Jeff Wartgow: Really?

Brent Leary: He has only been around for a year and he already has, I believe, just crossed 250,000 followers.

Jeff Wartgow: I’m going to follow him.

Generational Pull of TikTok

Brent Leary: TikTok is the favorite social media platform for Gen Z. When you look at by generation, Gen Z is five times more likely to say TikTok is their favorite compared to Boomers. But as you can see, it’s almost like you’ve pointed out before, it’s a doubling. Boomers, 4.29%. Gen X, 8.35%. Mils, 12.2%. Gen Z, 25%.

Jeff Wartgow: When I saw this in the research, this actually spurred an interesting question in my mind. Is Gen Z going to a platform like TikTok because that’s where their generation is? Or are these kind of viral video platforms getting better at what they do with every release? Right?

So, Instagram was pictures, then it started doing video. YouTube started doing a long format video but it was very search-based. Then you get the TikTok, which was always designed for mobile, and algorithmic-based. And keeping it rules bound to where you can’t create something that’s too long, that’s too droning, and everything, this comes in really, really quick hits.

I’m going to base this just based on my instinct because I know we haven’t delved into this part of the research yet. I’m going to go with the latter. That these tools are getting better because the main thing is, me being a Gen X-er, and I feel I’m pretty savvy on technology and stuff like that, but moving from YouTube, I skipped Instagram pretty much. I have an account but I’m never out there. But the minute I logged on to TikTok, because I had to see what it was about, that had me. It became my favorite. And it has nothing to do with the dancing teenagers, it just happened to be that the content that was coming through I either found it so funny or so refreshing that it was pretty spectacular.

Now there’s always going to be some new platform that comes along. So, what’s going to be the next one after this that gets more and more refined? And then how do we have to keep on building our brands around that?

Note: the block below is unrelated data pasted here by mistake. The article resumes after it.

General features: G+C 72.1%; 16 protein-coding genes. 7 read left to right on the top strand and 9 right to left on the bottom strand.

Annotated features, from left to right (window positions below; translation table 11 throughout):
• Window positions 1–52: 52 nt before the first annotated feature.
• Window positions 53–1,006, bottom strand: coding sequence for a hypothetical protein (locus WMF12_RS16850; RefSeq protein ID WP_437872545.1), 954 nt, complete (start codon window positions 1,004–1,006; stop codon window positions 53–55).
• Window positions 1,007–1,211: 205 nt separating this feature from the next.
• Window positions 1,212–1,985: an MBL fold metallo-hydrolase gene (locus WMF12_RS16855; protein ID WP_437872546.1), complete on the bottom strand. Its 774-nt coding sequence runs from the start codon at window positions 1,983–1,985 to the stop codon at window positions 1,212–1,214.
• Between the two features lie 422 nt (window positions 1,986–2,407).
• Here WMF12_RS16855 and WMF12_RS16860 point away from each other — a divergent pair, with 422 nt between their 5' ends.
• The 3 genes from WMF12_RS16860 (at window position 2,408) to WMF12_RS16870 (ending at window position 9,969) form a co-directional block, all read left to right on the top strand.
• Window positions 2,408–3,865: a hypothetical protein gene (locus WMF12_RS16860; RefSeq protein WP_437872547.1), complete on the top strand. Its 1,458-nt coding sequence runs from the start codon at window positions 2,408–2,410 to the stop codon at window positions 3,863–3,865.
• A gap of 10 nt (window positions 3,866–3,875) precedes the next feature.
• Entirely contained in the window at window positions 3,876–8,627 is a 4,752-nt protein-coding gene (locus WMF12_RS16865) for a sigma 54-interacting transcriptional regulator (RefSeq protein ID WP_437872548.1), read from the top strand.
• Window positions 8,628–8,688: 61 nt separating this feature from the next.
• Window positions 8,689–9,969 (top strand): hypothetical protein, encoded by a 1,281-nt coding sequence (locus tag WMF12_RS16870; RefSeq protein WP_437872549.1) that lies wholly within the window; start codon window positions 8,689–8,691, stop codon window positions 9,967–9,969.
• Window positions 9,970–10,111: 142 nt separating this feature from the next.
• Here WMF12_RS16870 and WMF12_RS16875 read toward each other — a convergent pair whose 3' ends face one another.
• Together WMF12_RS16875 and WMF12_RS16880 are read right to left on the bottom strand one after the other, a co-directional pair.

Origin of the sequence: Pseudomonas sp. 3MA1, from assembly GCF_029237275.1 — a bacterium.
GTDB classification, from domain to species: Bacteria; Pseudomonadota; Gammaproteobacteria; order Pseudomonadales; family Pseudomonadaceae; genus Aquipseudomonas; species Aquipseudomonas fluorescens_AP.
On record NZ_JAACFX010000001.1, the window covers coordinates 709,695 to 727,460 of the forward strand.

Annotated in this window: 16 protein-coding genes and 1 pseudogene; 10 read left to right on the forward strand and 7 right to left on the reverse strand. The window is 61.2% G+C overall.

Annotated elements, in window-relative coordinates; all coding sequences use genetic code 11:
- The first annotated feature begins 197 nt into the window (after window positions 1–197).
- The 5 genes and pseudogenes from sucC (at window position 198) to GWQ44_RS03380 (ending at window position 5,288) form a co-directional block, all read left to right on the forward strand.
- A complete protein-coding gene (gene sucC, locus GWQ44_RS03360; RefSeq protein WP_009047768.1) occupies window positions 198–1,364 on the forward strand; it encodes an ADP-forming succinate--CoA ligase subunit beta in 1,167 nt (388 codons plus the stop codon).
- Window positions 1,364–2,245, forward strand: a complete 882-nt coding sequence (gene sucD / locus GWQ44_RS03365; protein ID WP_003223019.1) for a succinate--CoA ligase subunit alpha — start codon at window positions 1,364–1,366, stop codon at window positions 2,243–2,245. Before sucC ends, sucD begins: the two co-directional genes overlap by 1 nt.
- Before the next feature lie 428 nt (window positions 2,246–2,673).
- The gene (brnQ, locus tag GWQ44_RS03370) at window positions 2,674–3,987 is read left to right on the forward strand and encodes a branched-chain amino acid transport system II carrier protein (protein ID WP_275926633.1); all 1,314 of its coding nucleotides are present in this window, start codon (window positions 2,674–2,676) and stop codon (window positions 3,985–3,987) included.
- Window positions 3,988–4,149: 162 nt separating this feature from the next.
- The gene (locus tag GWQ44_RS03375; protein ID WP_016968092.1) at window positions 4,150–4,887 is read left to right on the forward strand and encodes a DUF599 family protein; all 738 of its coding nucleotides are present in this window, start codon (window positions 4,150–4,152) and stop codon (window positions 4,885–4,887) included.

Will B2B and enterprises use TikTok?

Brent Leary: Given just a taste of the data because we can’t go through, there’s a lot of data that we were able to collect and analyze. But a lot of people would say, “All right, yeah, we could see this happening. It’s more on the B2C side.” But what do you see as traditionally things usually start on the consumer side and then work their way into the enterprise and the B2B? Do you see that as kind of the trajectory?

Jeff Wartgow: Absolutely. I’ll use you as an example. Yes, you have a consumer mindset when you’re buying all your video equipment and everything to do these amazing streaming podcasts. But you’re also a small business owner in the same sense. So, it’s already made the jump from consumer to business. Smaller businesses, but from consumer to business.

People are people, everywhere. And you don’t have a different version of yourself when you go to work that you have at home. If you’re the type of person who likes to self-service at home, who appreciates authentic connections with the brands you deal with or with influencers who are associated with said brands that help you along your journey, that doesn’t change at 8:00 AM when you walk into the office. And you’re going to really push for vendors who are also making your work life just as comfortable as your home life.

We’ve already said the consumer has already completed their digital transformation. That happened a long time ago, right? Now it’s businesses trying to catch up.

But I would totally see, particularly in heavy industry, people doing these viral videos on how to properly maintain your Caterpillar bulldozer, how to change the oil filter, how to work through your billing and your invoicing. These would all be things that would be very, very relevant that will make one business brand more attractive than another business brand.


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This article, “Jeff Wartgow of Oracle – Not Designing Experiences for Millennials and Gen Z Makes You a Niche Player” was first published on Small Business Trends